Congressman Mike Conaway visited the Depot Civic & Cultural Center in Brownwood on Wednesday morning for a town hall meeting with local constituents.   

Conaway, who has represented Texas’s 11th district in the U.S. House of Representatives since 2005, gave brief remarks and answered questions about Russia, healthcare, tax reform and the climate of Washington politics.    

The representative has garnered new attention in recent days, taking over the House investigation of possible Russian meddling in the 2016 presidential election after Intelligence Committee Chairman Devin Nunes stepped aside. Reporters from national media organizations like the New York Times and The Young Turks were on hand to cover the hourlong town hall event.   

After a brief introduction and invocation, Conaway gave a rundown of current legislative priorities. Despite the failure of last month’s American Health Care Act, Conaway assured the town hall attendees that negotiations are still ongoing to repeal and replace Obamacare.   

“We’ve got a bill that is a work in progress,” Conaway said. “We didn’t have enough votes for the version we had available last week … and we’ve been working on it since to try to get to a point where we can get 216 votes.”   

Conaway described Obama’s Affordable Care Act as “collapsing” and “failing” and said the House will pass a bill that can use budget reconciliation, a legislative maneuver that requires only 51 Senate votes in limited circumstances, to change what it can.   

“Buying insurance across state lines, association health plans, the repeal of the actual language for the mandate that’s set in current law — all of that will be a 60-vote issue that will require a different initiative to make that happen,” he said.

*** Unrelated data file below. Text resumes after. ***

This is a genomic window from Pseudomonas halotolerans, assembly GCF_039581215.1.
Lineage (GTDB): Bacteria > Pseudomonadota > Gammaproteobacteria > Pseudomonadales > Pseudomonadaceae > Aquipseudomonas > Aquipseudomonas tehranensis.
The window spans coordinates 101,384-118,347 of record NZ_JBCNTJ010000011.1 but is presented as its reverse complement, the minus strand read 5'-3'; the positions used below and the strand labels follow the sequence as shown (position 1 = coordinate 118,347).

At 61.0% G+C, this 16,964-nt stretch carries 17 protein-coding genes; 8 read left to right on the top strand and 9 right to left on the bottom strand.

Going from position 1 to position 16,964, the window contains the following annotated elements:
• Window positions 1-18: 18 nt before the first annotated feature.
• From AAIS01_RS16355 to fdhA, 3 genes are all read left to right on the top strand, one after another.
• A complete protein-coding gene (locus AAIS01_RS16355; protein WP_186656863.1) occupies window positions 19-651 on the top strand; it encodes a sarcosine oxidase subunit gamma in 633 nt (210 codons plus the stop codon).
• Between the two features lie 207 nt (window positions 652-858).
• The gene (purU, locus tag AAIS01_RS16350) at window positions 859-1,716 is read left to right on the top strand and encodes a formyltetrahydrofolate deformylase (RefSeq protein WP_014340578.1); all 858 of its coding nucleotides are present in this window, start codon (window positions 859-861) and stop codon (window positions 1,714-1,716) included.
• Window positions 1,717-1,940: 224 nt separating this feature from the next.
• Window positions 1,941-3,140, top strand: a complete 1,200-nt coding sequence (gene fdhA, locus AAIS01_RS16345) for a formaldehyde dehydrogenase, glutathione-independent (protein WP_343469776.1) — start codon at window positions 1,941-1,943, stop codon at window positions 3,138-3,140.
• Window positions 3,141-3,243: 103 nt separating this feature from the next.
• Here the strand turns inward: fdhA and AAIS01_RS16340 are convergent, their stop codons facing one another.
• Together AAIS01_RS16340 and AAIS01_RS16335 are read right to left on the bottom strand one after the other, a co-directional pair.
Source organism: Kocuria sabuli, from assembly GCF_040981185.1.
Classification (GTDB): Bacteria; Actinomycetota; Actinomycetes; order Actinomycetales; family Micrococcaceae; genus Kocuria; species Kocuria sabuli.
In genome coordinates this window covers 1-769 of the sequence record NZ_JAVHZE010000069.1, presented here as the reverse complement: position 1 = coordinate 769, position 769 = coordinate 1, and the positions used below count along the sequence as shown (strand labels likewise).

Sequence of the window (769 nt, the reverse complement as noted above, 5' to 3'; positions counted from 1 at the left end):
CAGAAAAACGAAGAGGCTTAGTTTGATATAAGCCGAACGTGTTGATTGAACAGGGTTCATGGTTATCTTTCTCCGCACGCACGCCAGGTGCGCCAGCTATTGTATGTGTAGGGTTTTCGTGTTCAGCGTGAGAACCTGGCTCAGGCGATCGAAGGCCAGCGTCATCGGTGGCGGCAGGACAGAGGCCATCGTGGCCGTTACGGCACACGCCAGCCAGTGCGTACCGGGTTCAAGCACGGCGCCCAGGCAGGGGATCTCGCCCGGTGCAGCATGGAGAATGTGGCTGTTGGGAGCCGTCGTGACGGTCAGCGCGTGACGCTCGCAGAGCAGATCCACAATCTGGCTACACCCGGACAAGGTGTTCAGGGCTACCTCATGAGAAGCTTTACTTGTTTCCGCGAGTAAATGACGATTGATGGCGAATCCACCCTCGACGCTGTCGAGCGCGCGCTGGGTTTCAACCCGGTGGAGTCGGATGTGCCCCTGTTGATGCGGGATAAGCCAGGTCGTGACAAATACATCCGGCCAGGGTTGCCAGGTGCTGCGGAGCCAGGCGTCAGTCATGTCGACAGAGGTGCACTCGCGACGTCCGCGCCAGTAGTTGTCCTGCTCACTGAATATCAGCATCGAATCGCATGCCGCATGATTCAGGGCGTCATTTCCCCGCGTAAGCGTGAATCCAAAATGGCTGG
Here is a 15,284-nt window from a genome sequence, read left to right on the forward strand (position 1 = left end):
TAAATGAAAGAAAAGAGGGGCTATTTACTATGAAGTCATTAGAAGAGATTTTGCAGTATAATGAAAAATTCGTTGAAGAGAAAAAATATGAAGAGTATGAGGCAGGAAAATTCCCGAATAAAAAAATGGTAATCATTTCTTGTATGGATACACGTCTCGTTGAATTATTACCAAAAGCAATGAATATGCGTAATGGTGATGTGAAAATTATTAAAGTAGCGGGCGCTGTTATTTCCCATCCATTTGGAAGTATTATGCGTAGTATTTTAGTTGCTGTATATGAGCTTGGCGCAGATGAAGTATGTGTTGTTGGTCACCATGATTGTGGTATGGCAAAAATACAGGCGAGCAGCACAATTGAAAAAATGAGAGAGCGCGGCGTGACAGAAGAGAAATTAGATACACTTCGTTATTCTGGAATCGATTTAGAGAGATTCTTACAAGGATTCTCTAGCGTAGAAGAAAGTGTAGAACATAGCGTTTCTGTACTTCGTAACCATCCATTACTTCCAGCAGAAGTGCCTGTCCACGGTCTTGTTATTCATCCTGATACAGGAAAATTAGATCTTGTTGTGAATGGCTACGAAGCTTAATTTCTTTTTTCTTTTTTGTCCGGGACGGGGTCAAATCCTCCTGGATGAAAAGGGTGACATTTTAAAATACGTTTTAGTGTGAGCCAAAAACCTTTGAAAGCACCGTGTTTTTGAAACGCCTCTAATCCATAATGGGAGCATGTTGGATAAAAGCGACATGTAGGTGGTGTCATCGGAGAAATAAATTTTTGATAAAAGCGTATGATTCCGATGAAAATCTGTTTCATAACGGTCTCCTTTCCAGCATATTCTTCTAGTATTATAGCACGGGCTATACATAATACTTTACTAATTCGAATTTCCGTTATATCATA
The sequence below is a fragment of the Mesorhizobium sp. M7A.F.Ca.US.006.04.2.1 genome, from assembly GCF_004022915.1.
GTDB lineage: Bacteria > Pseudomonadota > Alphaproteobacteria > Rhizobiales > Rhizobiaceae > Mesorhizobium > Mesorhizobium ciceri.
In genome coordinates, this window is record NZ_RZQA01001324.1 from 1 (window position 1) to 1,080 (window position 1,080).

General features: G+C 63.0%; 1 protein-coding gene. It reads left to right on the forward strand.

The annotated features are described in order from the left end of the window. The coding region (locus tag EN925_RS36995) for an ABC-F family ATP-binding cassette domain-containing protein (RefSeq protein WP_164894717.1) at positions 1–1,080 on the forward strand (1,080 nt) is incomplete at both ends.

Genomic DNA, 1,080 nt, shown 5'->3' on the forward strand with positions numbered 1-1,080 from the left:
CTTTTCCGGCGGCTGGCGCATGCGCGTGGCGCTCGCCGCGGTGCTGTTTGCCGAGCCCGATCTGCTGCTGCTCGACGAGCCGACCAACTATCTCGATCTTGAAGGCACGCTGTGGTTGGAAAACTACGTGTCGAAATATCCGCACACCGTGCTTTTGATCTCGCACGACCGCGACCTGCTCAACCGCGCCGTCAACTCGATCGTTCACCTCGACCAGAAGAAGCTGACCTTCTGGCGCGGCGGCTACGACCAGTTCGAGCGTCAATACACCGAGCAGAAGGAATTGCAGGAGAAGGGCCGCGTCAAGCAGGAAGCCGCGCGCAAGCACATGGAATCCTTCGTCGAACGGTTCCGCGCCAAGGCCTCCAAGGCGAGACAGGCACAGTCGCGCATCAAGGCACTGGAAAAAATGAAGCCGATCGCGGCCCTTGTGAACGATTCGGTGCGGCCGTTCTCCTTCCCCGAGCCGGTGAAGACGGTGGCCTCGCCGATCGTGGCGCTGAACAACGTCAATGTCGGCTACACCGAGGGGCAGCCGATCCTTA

Conaway said a tax-reform bill will become much less difficult once health care reform is passed. He said tax reform is “a lot like heaven.”   

“Everyone wants to get there,” he said, “just no one wants to die to get there.”   

Next, Conaway addressed the budget that Congress is working on, emphasizing the need for border security and defense spending. He also talked about the the Farm Bill and welfare reform, discussing the underlying causes of poverty and homelessness. “Most of the folks who have a hunger issue or have a homelessness issue have something else that’s the core problem,” Conaway said. “It may be drugs. It may be a lack of education. There’s something else going on in those folks’ lives that has not allowed them to get where they’re standing on their own two feet. That’s outside the parameters of our bill, but it really ought to be part of the overall solution.”   

Conaway then took questions from the attendees. Though Conaway’s district is solidly Republican, both parties were well-represented among the town hall participants as Conaway answered questions primarily about health care and the Russian investigation.